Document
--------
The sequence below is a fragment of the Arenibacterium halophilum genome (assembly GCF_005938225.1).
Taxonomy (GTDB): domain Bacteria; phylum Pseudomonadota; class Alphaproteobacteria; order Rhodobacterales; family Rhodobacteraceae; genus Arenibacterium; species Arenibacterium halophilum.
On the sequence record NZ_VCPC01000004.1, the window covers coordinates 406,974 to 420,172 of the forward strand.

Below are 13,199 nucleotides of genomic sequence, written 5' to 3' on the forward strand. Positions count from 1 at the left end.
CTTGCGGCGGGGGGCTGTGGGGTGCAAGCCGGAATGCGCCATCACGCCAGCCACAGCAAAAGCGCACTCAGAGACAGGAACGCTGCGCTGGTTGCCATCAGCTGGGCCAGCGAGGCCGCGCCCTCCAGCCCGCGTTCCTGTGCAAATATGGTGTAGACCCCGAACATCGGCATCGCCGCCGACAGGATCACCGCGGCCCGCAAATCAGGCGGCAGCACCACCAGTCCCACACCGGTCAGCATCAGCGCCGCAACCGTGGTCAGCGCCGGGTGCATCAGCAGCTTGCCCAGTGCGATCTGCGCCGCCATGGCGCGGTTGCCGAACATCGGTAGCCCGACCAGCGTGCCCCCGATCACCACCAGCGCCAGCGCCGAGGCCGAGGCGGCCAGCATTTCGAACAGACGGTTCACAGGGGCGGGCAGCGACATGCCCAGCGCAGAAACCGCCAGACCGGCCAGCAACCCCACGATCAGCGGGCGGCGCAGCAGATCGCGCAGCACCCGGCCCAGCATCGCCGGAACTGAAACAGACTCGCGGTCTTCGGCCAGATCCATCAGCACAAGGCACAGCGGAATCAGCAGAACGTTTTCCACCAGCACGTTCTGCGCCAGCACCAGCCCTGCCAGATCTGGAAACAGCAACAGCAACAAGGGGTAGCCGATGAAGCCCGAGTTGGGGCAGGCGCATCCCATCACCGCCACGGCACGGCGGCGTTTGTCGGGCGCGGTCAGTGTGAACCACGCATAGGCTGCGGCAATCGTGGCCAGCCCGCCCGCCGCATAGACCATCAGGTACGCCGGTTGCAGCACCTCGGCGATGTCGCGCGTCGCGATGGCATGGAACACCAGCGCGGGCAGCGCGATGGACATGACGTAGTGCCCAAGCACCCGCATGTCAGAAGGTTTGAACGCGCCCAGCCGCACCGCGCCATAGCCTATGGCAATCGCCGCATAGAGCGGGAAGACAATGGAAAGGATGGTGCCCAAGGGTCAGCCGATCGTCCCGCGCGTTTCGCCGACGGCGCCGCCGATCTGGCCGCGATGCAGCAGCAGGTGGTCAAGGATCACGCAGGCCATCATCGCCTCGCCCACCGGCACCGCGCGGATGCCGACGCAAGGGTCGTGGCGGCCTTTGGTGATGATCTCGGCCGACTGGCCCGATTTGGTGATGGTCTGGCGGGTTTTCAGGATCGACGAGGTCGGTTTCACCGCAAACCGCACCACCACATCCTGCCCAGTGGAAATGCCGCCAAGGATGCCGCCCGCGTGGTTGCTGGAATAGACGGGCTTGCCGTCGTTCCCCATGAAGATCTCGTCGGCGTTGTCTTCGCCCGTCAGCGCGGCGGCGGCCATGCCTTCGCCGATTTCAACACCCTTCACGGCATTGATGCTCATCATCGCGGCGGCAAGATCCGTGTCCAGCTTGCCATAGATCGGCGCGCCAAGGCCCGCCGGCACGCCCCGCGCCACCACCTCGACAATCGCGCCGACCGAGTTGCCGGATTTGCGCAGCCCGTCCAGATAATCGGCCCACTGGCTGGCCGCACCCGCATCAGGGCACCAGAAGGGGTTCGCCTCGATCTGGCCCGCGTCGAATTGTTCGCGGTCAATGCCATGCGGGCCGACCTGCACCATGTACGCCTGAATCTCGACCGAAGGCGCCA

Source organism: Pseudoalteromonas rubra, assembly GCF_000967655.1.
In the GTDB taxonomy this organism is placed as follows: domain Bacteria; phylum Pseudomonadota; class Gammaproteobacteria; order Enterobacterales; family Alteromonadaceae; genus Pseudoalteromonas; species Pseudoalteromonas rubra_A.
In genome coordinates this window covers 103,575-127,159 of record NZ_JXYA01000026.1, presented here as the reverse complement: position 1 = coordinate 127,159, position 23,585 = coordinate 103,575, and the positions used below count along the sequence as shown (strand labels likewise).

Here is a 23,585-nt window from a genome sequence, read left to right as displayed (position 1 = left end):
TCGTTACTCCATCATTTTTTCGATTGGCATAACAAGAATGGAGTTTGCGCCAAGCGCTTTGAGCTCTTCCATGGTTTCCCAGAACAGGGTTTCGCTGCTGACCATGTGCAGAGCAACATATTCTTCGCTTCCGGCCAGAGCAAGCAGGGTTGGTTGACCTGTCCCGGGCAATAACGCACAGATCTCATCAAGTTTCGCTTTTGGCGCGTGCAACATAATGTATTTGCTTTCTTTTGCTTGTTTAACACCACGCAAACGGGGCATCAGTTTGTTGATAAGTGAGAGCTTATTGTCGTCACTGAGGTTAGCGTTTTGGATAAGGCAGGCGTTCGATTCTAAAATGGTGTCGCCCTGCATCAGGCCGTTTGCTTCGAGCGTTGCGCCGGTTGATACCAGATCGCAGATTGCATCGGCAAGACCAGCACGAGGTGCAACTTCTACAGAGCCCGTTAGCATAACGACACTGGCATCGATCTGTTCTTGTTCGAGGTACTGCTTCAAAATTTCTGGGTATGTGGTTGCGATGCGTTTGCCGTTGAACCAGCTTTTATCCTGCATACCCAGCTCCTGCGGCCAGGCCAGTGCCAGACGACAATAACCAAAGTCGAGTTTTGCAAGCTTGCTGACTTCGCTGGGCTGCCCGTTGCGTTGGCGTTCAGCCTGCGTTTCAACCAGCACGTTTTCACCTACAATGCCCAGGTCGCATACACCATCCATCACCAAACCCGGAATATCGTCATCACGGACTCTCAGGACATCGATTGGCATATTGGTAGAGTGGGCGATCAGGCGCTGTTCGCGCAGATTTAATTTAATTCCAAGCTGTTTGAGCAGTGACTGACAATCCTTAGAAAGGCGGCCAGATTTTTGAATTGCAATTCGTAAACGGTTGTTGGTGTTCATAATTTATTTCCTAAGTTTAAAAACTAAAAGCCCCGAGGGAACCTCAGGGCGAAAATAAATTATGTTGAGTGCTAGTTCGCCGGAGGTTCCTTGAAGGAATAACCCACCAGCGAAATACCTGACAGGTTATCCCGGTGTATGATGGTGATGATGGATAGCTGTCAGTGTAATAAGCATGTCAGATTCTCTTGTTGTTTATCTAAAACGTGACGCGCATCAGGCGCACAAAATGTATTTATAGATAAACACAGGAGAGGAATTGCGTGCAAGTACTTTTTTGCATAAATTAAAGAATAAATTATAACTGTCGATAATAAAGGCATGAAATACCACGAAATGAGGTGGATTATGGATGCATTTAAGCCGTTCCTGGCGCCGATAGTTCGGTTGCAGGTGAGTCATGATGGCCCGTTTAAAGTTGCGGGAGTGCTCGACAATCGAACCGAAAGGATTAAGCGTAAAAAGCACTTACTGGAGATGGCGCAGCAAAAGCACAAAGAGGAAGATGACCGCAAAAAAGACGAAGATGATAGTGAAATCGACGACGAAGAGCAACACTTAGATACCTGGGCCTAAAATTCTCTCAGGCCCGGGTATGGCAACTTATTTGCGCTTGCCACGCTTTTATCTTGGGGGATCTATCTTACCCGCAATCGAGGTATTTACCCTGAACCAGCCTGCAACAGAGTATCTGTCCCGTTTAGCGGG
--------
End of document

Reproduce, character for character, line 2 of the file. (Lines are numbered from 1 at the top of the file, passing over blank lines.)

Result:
Taxonomy (GTDB): domain Bacteria; phylum Pseudomonadota; class Alphaproteobacteria; order Rhodobacterales; family Rhodobacteraceae; genus Arenibacterium; species Arenibacterium halophilum.